M.Sc Thesis

M.Sc StudentObridko Ilya
SubjectMinimal Energy Asynchronous Adder Architectures
DepartmentDepartment of Electrical and Computer Engineering
Supervisor PROFESSOR EMERITUS Ran Ginosar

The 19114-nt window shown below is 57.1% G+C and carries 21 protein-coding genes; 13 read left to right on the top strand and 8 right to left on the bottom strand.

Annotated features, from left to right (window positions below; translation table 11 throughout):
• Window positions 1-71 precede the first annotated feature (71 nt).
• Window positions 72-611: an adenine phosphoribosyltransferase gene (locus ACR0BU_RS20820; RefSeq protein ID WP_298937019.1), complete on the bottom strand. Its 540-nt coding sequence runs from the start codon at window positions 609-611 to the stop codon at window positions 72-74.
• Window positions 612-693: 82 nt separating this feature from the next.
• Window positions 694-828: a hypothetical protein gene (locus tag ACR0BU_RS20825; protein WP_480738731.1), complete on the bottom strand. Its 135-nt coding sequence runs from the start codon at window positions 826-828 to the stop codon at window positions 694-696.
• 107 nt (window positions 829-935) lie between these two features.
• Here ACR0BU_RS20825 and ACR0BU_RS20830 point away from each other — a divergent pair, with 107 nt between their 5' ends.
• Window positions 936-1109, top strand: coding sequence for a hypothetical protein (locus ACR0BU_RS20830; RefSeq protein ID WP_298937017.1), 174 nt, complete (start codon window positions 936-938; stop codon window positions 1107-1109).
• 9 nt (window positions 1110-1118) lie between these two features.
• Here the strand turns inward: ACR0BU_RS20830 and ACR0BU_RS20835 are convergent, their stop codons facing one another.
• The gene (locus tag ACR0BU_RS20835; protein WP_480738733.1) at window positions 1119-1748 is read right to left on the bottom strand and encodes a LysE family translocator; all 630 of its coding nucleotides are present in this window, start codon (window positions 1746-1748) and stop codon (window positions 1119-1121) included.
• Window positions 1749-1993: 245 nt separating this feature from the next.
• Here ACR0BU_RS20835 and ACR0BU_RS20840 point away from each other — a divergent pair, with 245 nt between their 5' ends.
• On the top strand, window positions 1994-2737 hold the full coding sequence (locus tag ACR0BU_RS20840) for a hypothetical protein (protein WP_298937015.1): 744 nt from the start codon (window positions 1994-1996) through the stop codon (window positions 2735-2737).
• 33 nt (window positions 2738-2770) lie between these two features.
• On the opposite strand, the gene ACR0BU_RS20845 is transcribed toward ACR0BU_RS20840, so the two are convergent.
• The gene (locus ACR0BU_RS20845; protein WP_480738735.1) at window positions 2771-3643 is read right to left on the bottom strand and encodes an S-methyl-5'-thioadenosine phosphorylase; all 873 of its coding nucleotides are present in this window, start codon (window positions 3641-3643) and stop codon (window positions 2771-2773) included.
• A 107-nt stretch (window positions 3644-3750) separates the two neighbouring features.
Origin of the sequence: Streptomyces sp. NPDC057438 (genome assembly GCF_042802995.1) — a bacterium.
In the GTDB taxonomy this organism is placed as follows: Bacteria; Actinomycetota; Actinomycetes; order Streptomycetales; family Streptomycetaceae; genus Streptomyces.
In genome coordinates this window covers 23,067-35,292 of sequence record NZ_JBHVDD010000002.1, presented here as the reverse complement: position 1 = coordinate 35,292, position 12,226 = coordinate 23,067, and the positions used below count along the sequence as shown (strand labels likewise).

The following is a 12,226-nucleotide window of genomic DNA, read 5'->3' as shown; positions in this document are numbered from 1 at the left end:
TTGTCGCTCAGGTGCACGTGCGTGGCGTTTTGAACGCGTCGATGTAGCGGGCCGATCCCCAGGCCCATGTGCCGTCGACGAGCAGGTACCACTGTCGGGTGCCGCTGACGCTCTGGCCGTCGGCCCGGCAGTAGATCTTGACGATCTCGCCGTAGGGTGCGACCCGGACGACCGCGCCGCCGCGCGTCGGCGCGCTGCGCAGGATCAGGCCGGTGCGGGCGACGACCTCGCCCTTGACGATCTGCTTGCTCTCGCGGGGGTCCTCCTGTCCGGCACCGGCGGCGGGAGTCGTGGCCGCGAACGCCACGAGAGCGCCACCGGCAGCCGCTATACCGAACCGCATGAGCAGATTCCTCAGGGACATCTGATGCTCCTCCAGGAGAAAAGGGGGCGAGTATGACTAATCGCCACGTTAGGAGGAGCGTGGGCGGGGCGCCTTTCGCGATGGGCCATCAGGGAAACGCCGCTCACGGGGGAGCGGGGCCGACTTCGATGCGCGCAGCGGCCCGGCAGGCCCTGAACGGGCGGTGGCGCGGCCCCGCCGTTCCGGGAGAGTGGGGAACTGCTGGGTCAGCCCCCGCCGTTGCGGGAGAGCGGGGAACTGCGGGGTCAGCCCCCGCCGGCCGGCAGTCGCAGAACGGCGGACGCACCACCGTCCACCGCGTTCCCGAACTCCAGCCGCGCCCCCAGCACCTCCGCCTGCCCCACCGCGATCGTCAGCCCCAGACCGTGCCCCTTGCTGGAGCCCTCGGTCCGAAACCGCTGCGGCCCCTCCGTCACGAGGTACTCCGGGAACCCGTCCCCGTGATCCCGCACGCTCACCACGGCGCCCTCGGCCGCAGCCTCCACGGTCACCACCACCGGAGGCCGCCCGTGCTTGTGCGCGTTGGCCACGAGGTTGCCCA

As more portable and implantable electronic digital devices are introduced, the energy required for their operation is becoming a significant issue. This work focuses on reducing energy dissipation and extending battery life. Most previous published research deals with power optimization, while energy is treated less frequently. Power optimization assumes given performance requirements. Energy optimizations can include lowering computation speed. Many portable “slow” applications exist, such as hearing aids and pace-makers. Our research is directed at this field of applications. We employ speed independent adders, enabling circuit operation over a wide range of the supply voltages, which is typical in battery operating devices. We consider four published low power adders: The Martin’s, Nielsen’s, Chong’s, and PTL adders. We develop three novel low energy adders, creating large combinational blocks, minimizing the use of pipeline registers, and avoiding redundant transitions. We take advantage of the Carry signal, minimizing the amount of charge deposited on the diffusions. We use dual-rail logic on critical paths to get completion detection indication, but save energy dissipation using single-rail elsewhere. The proposed adders are analyzed by circuit simulations. Dynamic energy, short circuit energy and leakage energy contribute to the total energy consumption. Leakage energy is a small portion of the total energy dissipation in 0.18u and in older technologies. We estimated the significance of the SC energy using a chain of inverters and found that in most cases it cannot be ignored when estimating energy dissipation. Our Minimum Energy Dual-Bit Dynamic adder achieves 10% to 40% in energy savings and above 60% of speed-up compared to the other adders.